I followed some of author's other "references"... whacko.

For example, among certs backing up claims both Clintons are pedophiles was this email:

> From: H
> Subject: re: Lunch Order
> a hot dog with no bun
> Thanks,
> H
>> On Friday, May 6, 2016, Goffey, Derek (..)
>> Hi everybody,
>> Please send my your lunch orders and I'll
>> pick everything up. Thanks!

This is evidence of pedophilia? Maybe poor lunch nutrition, but...

Followed 10+ of author's links, all the same... innuendo, downright psychotic... no evidence, pure garbage.

This reminds me of all the crap on Free Republic after W' "liberated" Iraq, creating subculture certain anyone not supporting that (or criticizing Jr.) was traitorous.

Posted by: jdmckay | Nov 14 2016 4:52 utc | 66

@jdmckay #66:

Followed 10+ of author's links, all the same... innuendo, downright psychotic... no evidence, pure garbage.

Well, thank you for following those links, so I don't have to. I guess I won't add that blog to my RSS feeds after all. And I won't finish reading the article, because the rest is speculation about what will happen.

Maybe it's because I'm a cis hetero white male, but I tend to be skeptical of all claims of pedophilia, even about people I don't like.

Also, the economics he touted struck me as pretty fringe, and I'm no fan of mainstream economics.

Posted by: Adalbrand | Nov 14 2016 5:15 utc | 67

This is just too weird:

Clinton’s data-driven campaign relied heavily on an algorithm named Ada.

Ada is a complex computer algorithm that the campaign was prepared to publicly unveil after the election as its invisible guiding hand. Named for a female 19th-century mathematician — Ada, Countess of Lovelace — the algorithm was said to play a role in virtually every strategic decision Clinton aides made, including where and when to deploy the candidate and her battalion of surrogates and where to air television ads — as well as when it was safe to stay dark.

The campaign's deployment of other resources — including county-level campaign offices and the staging of high-profile concerts with stars like Jay Z and Beyoncé — was largely dependent on Ada's work, as well. …

According to aides, a raft of polling numbers, public and private, were fed into the algorithm, as well as ground-level voter data meticulously collected by the campaign. Once early voting began, those numbers were factored in, too.

What Ada did, based on all that data, aides said, was run 400,000 simulations a day of what the race against Trump might look like. A report that was spit out would give campaign manager Robby Mook and others a detailed picture of which battleground states were most likely to tip the race in one direction or another — and guide decisions about where to spend time and deploy resources. …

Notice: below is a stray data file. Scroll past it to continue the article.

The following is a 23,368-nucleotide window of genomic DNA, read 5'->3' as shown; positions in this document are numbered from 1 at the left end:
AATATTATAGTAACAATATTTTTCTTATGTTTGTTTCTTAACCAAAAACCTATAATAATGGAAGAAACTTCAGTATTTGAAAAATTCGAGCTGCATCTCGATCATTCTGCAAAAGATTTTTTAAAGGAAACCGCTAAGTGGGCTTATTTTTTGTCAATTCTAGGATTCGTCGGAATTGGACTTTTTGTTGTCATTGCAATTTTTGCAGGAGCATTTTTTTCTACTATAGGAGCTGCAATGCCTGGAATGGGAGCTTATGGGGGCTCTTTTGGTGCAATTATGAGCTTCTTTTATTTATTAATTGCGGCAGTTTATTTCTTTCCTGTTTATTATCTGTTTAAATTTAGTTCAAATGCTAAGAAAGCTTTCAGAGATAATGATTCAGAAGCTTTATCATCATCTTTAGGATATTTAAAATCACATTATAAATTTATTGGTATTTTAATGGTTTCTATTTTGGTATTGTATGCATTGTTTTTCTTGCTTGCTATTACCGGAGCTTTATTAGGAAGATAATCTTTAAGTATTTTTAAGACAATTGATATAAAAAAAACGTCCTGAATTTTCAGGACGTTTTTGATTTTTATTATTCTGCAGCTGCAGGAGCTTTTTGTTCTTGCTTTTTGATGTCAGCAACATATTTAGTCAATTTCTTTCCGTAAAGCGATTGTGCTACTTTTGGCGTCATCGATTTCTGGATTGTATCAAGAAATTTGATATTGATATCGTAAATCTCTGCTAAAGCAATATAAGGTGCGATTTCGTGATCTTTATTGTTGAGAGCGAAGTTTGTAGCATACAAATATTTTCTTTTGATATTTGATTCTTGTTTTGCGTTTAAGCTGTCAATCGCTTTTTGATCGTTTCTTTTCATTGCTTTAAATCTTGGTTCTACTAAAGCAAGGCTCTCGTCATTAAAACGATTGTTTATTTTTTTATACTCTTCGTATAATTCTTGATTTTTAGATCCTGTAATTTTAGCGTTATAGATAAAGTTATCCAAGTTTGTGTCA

Like much of the political establishment Ada appeared to underestimate the power of rural voters in Rust Belt states

LOL. Her Silicon Valley buddies must have cooked Ada up for her and told her it would give her unbeatable tech magic.

Posted by: Adalbrand | Nov 14 2016 5:31 utc | 68

More on the LA Times tracking poll

The poll was set up differently than other major polls. Roughly 3,000 respondents were recruited into a panel that used an unusual method of "micro-weighting" to reflect the overall voter population. The poll was conducted by dipping back into this same pool of people each time. This may have created a more stable baseline from which to detect shifts in voter preference.

The poll design allowed respondents to assign themselves a probability, from zero to 100, of their voting for either candidate. This approach, rather than simply asking for a concrete voting preference, may have allowed the poll to be more precise in detecting shifts in sentiment. The USC poll’s results also were weighted based on how people said they voted in 2012—an approach that experts criticized on the basis that many people misstate or misremember how they voted in the past.

Everyone who has participated in this thread should read that article.

Note: I have changed my name from Demian to Adelbrand, because Adelbrand is my Twitter name. I am making this comment, even though I just tweeted a reference to this Bloomberg article, as a courtesy. ;-)

Posted by: Adalbrand | Nov 14 2016 6:25 utc | 69

The entire surmise is based on the premise that voting is actually measured correctly, and the true results given to "we the people"... I am not naive enough to believe that in America that is the case. It is way too vulnerable to fraud to qualify as science. Fuck the polls, the entire thing is a farce. Convincing, to the naked eye, but upon closer scrutiny, is a joke.

Posted by: dan | Nov 14 2016 8:05 utc | 70

Adalbrand | 42

If understand that LA poll the +3% for Trump was the popular vote which Hillary won so that can't be more accurate than the other polls.